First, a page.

the scatterplot should show a linear rather than a curved pattern, and the vertical

spread of points should be relatively homogeneous throughout the range of x values.

Figure 13.6 shows plots with three different patterns; only the first is consistent with

the model assumptions.

y



y



y



FIGURE 13.6

Some commonly encountered patterns

in scatterplots: (a) consistent with the

simple linear regression model;

(b) suggests a nonlinear probabilistic

model; (c) suggests that variability in

y changes with x.



x



x

(b)



(a)



x

(c)



Estimating the Population Regression Line

For the remainder of this chapter, we will proceed with the view that the basic assumptions of the simple linear regression model are reasonable. The values of a and

b ( y intercept and slope of the population regression line) will almost never be known

to an investigator. Instead, these values must first be estimated from the sample data

(x1, y1), . . . , (xn, yn).

Let a and b denote point estimates of a and b, respectively. These estimates are

based on the method of least squares introduced in Chapter 5. The sum of squared

vertical deviations of points in the scatterplot from the least-squares line is smaller

than for any other line.



The point estimates of b, the slope, and a, the y intercept of the population regression line, are the slope and y intercept, respectively, of the least-squares line. That is,

b 5 point estimate of b 5



Sxy

Sxx



a 5 point estimate of a 5 y 2 bx

where

Sxy 5 a xy 2



1 g x 2 1 g y2

1 g x2 2

 and Sxx 5 a x2 2

n

n



The estimated regression line is the familiar least-squares line

y^ 5 a 1 bx

Let x* denote a specified value of the predictor variable x. Then a 1 bx* has two different interpretations:



1. It is a point estimate of the mean y value when x 5 x*.

2. It is a point prediction of an individual y value to be observed when x 5 x*.



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618



Chapter 13 Simple Linear Regression and Correlation: Inferential Methods



EXAMPLE 13.2



Mother’s Age and Baby’s Birth Weight



Medical researchers have noted that adolescent females are much more likely to

deliver low-birth-weight babies than are adult females. Because low-birth-weight babies have higher mortality rates, a number of studies have examined the relationship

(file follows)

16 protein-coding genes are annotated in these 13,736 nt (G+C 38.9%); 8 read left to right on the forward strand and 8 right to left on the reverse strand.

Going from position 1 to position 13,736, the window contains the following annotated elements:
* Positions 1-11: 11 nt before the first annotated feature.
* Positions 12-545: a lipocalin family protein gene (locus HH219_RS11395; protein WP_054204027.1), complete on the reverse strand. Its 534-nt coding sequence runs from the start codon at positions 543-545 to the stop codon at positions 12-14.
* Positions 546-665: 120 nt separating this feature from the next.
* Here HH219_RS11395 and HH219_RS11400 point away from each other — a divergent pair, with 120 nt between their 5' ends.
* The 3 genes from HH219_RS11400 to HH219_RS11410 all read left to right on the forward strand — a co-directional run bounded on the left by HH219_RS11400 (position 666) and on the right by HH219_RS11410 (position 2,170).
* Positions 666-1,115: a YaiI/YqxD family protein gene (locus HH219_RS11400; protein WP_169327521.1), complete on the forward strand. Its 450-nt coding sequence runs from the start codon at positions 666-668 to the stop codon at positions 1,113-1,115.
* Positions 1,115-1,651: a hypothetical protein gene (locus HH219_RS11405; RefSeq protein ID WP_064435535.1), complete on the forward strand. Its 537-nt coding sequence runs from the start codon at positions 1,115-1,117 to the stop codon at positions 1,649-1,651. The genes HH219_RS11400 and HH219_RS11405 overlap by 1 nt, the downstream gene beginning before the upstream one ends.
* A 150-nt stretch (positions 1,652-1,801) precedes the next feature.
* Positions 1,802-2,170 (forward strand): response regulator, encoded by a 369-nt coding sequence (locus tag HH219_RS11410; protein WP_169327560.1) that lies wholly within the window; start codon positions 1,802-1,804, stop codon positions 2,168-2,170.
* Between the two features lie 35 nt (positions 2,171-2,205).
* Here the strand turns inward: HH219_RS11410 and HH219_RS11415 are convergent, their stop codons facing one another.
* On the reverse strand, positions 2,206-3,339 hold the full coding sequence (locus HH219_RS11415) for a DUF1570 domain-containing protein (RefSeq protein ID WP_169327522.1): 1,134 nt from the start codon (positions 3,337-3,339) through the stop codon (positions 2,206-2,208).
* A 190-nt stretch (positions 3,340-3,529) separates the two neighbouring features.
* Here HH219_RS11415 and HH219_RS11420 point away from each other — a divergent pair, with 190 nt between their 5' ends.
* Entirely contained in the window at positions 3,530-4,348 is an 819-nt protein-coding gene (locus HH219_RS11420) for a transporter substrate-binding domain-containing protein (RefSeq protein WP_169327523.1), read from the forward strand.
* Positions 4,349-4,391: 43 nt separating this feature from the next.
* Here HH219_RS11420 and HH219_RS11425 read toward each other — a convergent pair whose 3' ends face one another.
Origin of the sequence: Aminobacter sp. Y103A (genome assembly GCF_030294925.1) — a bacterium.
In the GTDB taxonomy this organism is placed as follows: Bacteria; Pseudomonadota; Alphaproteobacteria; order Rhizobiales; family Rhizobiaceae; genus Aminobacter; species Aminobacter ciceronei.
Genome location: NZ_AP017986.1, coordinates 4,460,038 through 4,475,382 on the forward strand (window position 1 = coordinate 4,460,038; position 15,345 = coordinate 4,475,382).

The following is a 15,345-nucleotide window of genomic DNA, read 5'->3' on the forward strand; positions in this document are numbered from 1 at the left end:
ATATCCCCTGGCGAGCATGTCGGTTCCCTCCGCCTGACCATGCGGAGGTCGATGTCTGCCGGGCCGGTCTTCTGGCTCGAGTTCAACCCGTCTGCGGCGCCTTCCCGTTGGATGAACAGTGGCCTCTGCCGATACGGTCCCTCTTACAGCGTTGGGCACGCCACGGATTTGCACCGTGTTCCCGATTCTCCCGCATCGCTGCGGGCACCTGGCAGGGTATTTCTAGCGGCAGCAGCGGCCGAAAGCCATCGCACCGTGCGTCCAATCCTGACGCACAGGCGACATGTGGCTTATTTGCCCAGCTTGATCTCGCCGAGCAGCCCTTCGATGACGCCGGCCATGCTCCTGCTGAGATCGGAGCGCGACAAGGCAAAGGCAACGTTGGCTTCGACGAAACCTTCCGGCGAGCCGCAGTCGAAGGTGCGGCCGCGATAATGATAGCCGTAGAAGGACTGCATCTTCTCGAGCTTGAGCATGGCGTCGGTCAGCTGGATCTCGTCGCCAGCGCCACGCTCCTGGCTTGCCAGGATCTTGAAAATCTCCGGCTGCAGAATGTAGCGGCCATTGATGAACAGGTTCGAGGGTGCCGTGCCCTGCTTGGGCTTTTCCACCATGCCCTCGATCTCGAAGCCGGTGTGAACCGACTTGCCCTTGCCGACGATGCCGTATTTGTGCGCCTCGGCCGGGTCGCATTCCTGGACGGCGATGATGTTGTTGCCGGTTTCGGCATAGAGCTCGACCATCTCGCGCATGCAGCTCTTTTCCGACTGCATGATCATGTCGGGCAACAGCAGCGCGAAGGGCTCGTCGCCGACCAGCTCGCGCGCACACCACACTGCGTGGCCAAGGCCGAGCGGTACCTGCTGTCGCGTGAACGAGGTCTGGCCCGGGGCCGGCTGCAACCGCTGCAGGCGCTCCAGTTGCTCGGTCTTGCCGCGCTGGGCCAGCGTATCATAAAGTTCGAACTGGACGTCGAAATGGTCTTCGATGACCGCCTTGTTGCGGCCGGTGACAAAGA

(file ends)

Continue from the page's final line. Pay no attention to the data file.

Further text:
between birth weight and mother’s age for babies born to young mothers.

One such study is described in the article “Body Size and Intelligence in 6-Year-



Olds: Are Offspring of Teenage Mothers at Risk?” (Maternal and Child Health

Journal [2009]: 847–856). The following data on

x 5 maternal age (in years)

and

y 5 birth weight of baby (in grams)

are consistent with summary values given in the referenced article and also with data

published by the National Center for Health Statistics.



OBSERVATION



x

y



1



2



3



4



5



6



7



8



9



10



15

2289



17

3393



18

3271



15

2648



16

2897



19

3327



17

2970



16

2535



18

3138



19

3573



A scatterplot of the data is given in Figure 13.7. The scatterplot shows a linear pattern

and the spread in the y values appears to be similar across the range of x values. This

supports the appropriateness of the simple linear regression model.

Baby’s weight (g)

3500



3000



2500



FIGURE 13.7

Scatterplot of the data from

Example 13.2.



15



16



17

Mother’s age (yr)



18



19



The summary statistics (computed from the given sample data) are

a x 5 170  

a y 5 30,041

2

2

a x 5 2910  a xy 5 515,600  a y 5 91,785,351

n 5 10  



Step-by-Step technology

instructions available online

Data set available online

Copyright 2010 Cengage Learning. All Rights Reserved. May not be copied, scanned, or duplicated, in whole or in part. Due to electronic rights, some third party content may be suppressed from the eBook and/or eChapter(s).

Editorial review has deemed that any suppressed content does not materially affect the overall learning experience. Cengage Learning reserves the right to remove additional content at any time if subsequent rights restrictions require it.



13.1



Simple Linear Regression Model



619



from which

Sxy 5 a xy 2



1 g x2 1 g y2

11702 130,0412

5 515,600 2

5 4903.0

n

10



Sxx 5 a x 2 2



11702 2

1 g x2 2

5 2910 2

5 20.0

n

10



x5



170

30041

5 17.0  y 5

5 3004.1

10

10



This gives

Sxy

4903.0

5

5 245.15

b5

Sxx

20.0

a 5 y 2 bx 5 3004.1 2 1245.12 117.02 5 21163.45